A Journal for Ancient Philosophy and Science
Ed. by Wildberg, Christian / Morison, Benjamin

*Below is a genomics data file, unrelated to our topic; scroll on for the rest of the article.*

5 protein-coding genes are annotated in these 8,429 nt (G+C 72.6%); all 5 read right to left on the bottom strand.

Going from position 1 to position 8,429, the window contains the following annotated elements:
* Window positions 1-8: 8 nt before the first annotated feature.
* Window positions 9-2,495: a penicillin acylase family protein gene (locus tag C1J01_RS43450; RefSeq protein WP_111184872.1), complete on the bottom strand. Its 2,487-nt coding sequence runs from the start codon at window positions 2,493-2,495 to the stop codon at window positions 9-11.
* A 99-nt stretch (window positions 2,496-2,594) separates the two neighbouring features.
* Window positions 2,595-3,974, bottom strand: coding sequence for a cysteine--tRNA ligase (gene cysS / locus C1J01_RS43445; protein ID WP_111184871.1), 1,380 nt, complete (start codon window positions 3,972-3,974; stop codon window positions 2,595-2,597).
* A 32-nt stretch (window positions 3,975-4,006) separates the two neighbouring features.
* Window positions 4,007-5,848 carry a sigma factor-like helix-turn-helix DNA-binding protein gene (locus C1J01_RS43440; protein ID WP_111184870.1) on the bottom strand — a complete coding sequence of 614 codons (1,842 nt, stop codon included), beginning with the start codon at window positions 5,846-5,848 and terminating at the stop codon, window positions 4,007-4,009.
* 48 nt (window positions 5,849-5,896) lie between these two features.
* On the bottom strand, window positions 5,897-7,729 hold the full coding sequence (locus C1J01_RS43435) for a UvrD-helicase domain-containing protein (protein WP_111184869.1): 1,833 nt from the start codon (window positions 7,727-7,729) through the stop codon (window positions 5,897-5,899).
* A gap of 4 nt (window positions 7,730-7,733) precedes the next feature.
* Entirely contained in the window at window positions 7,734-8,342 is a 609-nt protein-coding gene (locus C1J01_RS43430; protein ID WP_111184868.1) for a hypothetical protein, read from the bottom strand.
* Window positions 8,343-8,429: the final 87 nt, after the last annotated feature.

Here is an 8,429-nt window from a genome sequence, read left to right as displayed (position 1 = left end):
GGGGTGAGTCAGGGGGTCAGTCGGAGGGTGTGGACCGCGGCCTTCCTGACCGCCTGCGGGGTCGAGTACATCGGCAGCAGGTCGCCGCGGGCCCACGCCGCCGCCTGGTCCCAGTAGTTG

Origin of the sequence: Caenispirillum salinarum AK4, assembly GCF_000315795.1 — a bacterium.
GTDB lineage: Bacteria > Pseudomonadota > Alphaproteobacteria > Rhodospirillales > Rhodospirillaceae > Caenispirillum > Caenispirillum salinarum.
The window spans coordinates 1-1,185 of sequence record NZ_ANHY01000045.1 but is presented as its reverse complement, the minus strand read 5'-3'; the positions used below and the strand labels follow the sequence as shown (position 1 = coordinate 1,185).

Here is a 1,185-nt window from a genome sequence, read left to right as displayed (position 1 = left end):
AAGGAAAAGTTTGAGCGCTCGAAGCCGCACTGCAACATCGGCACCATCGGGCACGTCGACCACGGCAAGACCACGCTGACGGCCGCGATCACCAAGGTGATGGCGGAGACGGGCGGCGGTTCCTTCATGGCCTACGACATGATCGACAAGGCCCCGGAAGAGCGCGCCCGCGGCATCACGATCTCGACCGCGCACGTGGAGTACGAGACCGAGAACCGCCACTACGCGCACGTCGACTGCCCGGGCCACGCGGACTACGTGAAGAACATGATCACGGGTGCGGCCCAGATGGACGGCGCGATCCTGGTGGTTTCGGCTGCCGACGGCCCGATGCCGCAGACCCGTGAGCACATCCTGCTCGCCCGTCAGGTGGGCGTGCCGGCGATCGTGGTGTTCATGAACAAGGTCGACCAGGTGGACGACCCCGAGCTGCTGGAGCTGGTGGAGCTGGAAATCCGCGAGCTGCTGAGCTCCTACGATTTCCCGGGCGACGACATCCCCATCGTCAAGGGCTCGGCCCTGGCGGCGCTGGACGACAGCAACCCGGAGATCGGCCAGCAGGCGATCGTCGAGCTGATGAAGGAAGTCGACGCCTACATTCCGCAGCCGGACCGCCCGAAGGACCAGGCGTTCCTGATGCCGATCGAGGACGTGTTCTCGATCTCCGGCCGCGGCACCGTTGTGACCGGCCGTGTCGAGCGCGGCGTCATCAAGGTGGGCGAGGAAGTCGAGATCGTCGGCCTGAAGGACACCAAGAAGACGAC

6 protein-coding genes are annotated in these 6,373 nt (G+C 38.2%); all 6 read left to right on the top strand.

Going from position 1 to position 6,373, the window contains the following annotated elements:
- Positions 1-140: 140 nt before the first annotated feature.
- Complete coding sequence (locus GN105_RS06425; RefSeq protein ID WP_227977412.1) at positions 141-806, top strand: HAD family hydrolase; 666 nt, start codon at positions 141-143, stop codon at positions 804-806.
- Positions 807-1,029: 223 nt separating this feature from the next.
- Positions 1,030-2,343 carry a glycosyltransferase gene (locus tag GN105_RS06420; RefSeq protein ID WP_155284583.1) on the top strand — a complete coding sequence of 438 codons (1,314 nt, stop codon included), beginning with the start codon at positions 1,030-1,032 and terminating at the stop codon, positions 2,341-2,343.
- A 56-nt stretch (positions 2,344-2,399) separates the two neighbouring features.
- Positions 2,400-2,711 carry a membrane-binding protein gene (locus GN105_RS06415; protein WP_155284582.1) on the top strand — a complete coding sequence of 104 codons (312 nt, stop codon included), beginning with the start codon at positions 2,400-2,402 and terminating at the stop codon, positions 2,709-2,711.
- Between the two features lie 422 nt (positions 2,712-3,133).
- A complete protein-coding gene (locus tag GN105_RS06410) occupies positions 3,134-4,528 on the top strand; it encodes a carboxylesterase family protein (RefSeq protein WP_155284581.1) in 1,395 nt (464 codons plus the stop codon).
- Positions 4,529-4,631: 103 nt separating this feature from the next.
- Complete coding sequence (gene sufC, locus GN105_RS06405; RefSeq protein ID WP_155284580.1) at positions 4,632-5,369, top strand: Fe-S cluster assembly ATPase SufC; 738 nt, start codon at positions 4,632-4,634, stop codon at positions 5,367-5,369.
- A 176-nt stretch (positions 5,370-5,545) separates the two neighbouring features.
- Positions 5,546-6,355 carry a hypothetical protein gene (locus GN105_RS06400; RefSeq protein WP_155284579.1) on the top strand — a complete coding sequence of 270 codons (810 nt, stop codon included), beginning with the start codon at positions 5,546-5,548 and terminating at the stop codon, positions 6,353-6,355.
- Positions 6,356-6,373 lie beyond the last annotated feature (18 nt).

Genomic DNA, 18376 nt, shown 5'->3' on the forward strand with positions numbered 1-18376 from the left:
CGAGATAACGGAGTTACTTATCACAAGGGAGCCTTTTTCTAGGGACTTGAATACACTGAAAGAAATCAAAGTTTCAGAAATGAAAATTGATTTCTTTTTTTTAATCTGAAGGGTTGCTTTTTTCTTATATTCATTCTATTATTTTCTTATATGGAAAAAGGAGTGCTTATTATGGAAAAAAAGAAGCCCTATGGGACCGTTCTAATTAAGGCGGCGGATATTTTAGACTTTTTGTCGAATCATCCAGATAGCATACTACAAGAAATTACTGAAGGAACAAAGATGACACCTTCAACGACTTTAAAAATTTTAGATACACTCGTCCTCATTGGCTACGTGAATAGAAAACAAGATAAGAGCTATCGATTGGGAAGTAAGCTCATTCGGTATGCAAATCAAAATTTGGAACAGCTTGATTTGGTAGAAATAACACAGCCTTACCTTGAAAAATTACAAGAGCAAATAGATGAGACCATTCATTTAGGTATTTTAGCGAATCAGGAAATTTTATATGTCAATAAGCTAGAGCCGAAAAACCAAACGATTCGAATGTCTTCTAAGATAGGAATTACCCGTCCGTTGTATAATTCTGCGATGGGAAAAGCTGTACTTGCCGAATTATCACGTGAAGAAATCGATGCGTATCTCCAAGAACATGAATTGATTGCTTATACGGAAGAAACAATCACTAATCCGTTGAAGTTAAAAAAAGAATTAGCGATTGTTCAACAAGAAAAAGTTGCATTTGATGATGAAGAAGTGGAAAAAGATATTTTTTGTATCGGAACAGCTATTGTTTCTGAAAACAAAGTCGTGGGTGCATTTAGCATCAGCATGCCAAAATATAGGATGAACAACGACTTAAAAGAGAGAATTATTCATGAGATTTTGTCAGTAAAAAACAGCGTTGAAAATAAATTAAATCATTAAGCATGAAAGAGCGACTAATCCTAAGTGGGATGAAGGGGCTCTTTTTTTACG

In this article, we treat the Euthyphro as thematically akin to the Charmides and other early dialogues, where the structure of human action is explored and different modes of doing (the poiein and ergazesthai of prattein) are studied, in order to figure out what a particular virtue (piety) is. Under this approach, as we will argue, the key question of why gods love piety falls into the general issue of why the Good attracts, namely, of the passive-active agency of loving, rather than constitutes a religious inquiry on volitionism or otherwise. The key point of the essay is this: love belongs to a special type of action category (along with “to be friendly to,” “to admire,” and “to see” or “to perceive”) that the actor is the sufferer or at least partially passive, whereas the party acted upon is hardly passive at all. The real active agency may be hard to pinpoint, but is initially found in/through the beloved (or the party acted upon).